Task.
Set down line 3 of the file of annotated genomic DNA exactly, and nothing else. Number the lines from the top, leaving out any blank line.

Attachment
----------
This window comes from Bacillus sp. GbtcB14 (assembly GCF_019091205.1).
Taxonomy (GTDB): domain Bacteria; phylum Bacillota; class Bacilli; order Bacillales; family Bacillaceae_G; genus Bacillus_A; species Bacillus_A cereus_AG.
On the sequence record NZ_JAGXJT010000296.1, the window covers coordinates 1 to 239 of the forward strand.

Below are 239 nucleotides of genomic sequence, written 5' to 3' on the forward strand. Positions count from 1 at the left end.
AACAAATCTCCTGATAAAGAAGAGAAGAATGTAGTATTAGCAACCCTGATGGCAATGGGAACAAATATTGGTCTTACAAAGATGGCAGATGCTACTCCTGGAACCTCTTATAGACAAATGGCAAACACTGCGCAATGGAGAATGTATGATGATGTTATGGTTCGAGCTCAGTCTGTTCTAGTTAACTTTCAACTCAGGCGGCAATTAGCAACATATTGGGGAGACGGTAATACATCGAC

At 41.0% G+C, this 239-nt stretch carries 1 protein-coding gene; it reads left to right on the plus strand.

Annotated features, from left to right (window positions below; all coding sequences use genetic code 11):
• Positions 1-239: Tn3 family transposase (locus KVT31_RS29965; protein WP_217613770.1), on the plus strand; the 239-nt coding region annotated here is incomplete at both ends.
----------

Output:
On the sequence record NZ_JAGXJT010000296.1, the window covers coordinates 1 to 239 of the forward strand.